Design of Fired Heater Tube Protection in Oil Production Application

Photo of Austin Godfrey, Jaron Guevara, Bryan Philpott, Sigmund Sognesand Students: Austin Godfrey, Jaron Guevara, Bryan Philpott, Sigmund Sognesand

Sponsor: Chevron

Date: Spring 2013

Two important constraints on the design are the required temperatures on the external and internal surfaces of the tubes. The temperature of the external tube wall should stay above the dew point of the sulfur gases in the flue stream, around 280°F, to prevent acids from condensing onto and corroding the heater tubes. The temperature of the internal fluid film temperature must remain below about 225°F, the temperature at which serious internal corrosion and deposits start to form. Satisfying these temperature constraints should increase the service life of the heater tubes to a minimum of 5 years. The coating or lining should not unduly restrict the flow: the flow must remain turbulent and the pressure drop must be minimized. Relative cost, efficiency, and lead-time are also important considerations for any final design.

Design an internal tube protection system for an all-convection direct fired heater in an oil-water separation application, including coating or lining thickness, material options, and possible manufacturing methods, with the goal that the coating or lining will provide sufficient thermal and material resistance to eliminate the existing corrosion and deposit issues inside and outside the heater tubes.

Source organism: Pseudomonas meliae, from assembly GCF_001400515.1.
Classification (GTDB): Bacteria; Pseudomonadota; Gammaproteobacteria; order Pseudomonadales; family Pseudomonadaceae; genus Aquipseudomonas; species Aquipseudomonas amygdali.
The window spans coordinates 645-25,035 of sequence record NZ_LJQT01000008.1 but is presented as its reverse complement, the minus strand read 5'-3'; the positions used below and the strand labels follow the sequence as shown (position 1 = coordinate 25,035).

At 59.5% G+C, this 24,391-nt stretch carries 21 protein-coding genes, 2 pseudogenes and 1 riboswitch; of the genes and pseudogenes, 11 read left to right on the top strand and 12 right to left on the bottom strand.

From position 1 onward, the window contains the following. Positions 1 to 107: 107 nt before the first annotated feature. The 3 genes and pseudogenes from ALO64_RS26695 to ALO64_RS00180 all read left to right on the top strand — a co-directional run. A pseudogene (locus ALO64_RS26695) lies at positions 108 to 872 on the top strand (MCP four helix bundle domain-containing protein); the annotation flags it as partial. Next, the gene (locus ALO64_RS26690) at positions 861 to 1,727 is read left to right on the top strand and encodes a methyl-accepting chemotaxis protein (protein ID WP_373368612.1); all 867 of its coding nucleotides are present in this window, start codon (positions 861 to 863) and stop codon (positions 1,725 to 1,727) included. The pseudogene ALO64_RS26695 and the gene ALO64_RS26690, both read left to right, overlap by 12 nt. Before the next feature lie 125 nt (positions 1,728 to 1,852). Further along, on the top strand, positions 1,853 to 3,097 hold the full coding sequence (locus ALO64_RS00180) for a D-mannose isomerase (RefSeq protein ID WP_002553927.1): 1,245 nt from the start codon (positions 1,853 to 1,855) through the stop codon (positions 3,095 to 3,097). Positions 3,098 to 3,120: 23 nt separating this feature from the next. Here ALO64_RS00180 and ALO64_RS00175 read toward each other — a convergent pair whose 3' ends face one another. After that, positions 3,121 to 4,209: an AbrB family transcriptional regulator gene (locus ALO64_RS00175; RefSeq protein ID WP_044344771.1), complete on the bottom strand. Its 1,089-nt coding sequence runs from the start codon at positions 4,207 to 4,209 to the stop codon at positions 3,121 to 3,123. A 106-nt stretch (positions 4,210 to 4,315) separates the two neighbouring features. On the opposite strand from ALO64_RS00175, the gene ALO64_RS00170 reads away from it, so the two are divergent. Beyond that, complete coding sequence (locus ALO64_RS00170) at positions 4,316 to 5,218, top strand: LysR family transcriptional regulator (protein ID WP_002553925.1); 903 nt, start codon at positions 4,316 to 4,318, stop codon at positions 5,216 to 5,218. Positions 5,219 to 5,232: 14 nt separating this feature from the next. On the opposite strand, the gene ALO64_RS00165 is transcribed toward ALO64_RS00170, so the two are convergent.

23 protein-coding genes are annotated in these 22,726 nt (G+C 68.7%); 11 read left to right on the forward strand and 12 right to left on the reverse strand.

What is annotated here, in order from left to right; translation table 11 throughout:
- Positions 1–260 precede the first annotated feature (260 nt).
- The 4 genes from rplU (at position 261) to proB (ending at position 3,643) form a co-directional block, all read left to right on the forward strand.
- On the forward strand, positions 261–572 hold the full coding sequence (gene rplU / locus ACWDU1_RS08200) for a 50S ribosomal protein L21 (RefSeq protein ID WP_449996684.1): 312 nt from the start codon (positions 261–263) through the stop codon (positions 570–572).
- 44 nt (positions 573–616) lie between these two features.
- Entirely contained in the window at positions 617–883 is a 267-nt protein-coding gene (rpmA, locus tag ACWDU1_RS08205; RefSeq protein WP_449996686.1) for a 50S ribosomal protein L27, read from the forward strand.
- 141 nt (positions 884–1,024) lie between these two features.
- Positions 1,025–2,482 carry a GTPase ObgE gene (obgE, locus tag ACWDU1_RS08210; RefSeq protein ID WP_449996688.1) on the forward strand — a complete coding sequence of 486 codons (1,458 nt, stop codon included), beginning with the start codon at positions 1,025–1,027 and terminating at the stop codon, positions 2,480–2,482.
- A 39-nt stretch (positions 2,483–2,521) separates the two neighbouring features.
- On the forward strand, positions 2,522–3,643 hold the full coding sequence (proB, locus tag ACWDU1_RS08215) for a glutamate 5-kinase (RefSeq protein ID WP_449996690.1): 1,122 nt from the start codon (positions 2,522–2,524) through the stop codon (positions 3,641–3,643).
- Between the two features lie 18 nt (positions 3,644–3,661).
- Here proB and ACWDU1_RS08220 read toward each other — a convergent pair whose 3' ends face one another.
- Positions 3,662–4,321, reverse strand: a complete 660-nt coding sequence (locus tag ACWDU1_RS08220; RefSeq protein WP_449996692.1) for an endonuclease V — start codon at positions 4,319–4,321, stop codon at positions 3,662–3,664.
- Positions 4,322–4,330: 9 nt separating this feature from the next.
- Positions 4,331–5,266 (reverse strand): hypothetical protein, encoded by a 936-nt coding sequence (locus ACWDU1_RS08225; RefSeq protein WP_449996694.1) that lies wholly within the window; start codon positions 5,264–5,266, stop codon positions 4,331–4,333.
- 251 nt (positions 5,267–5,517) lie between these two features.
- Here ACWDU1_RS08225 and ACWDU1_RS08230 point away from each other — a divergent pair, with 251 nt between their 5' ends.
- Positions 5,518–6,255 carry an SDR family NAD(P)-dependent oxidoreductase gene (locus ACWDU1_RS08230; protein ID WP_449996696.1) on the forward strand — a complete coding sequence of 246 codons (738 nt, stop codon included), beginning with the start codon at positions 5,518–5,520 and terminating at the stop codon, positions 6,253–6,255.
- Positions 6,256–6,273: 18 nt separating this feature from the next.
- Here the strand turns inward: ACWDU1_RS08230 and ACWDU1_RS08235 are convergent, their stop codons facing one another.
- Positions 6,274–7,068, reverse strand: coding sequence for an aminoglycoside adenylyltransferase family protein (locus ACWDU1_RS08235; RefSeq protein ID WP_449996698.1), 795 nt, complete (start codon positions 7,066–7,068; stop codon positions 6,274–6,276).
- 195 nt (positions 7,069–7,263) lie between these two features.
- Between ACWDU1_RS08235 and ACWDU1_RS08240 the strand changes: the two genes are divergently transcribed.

The team analyzed the heater transfer characteristics of the heater system and identified the types of internal coating systems that can provide the required temperature control. Using a single thickness coating throughout the heater was shown to be inefficient if not impossible due to temperature constraints. However, by varying coating thickness row by row, a more thermally efficient coating distribution can be implemented on the interior of the tubes that not only protects the interior from corrosion, but also raises the exterior temperatures to 280°F or higher in order to prevent corrosion. The team also recommends that Chevron investigate the possibility of fabricating the heater tubes out of materials that are more corrosion-resistant; this by itself could extend the life of the tube bundles. A thermal analysis application was developed to design a coating system. Once a material and coating are selected, the material properties of each may be used to calculation an appropriate coating distribution inside the heater.

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